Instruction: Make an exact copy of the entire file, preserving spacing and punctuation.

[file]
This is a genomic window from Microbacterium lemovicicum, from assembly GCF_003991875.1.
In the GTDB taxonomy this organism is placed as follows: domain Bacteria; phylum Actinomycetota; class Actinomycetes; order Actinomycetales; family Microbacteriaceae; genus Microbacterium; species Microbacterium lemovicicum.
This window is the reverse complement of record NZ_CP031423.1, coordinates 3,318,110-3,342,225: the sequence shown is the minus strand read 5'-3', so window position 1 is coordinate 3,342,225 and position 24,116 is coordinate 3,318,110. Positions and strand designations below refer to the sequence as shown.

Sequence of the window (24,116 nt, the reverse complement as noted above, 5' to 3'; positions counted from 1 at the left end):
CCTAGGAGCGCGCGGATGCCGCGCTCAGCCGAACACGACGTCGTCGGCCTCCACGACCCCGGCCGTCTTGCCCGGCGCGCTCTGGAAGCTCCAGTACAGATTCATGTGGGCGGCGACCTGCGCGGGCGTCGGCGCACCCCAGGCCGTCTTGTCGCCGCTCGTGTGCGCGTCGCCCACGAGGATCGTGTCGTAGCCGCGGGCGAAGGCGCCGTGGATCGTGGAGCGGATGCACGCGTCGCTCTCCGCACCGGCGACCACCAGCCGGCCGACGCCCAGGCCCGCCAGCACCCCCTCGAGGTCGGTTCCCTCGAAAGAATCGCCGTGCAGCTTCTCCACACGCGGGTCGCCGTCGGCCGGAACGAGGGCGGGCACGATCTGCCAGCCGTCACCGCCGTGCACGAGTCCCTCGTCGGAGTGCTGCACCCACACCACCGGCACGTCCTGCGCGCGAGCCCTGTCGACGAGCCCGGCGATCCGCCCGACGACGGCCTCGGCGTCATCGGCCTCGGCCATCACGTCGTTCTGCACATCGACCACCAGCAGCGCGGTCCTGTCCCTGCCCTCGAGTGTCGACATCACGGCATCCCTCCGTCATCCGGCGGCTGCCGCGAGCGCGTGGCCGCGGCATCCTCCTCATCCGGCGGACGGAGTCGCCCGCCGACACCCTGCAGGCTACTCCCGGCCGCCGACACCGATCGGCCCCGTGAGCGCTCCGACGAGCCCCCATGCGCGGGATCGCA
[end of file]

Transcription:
This is a genomic window from Microbacterium lemovicicum, from assembly GCF_003991875.1.
In the GTDB taxonomy this organism is placed as follows: domain Bacteria; phylum Actinomycetota; class Actinomycetes; order Actinomycetales; family Microbacteriaceae; genus Microbacterium; species Microbacterium lemovicicum.
This window is the reverse complement of record NZ_CP031423.1, coordinates 3,318,110-3,342,225: the sequence shown is the minus strand read 5'-3', so window position 1 is coordinate 3,342,225 and position 24,116 is coordinate 3,318,110. Positions and strand designations below refer to the sequence as shown.

Sequence of the window (24,116 nt, the reverse complement as noted above, 5' to 3'; positions counted from 1 at the left end):
CCTAGGAGCGCGCGGATGCCGCGCTCAGCCGAACACGACGTCGTCGGCCTCCACGACCCCGGCCGTCTTGCCCGGCGCGCTCTGGAAGCTCCAGTACAGATTCATGTGGGCGGCGACCTGCGCGGGCGTCGGCGCACCCCAGGCCGTCTTGTCGCCGCTCGTGTGCGCGTCGCCCACGAGGATCGTGTCGTAGCCGCGGGCGAAGGCGCCGTGGATCGTGGAGCGGATGCACGCGTCGCTCTCCGCACCGGCGACCACCAGCCGGCCGACGCCCAGGCCCGCCAGCACCCCCTCGAGGTCGGTTCCCTCGAAAGAATCGCCGTGCAGCTTCTCCACACGCGGGTCGCCGTCGGCCGGAACGAGGGCGGGCACGATCTGCCAGCCGTCACCGCCGTGCACGAGTCCCTCGTCGGAGTGCTGCACCCACACCACCGGCACGTCCTGCGCGCGAGCCCTGTCGACGAGCCCGGCGATCCGCCCGACGACGGCCTCGGCGTCATCGGCCTCGGCCATCACGTCGTTCTGCACATCGACCACCAGCAGCGCGGTCCTGTCCCTGCCCTCGAGTGTCGACATCACGGCATCCCTCCGTCATCCGGCGGCTGCCGCGAGCGCGTGGCCGCGGCATCCTCCTCATCCGGCGGACGGAGTCGCCCGCCGACACCCTGCAGGCTACTCCCGGCCGCCGACACCGATCGGCCCCGTGAGCGCTCCGACGAGCCCCCATGCGCGGGATCGCA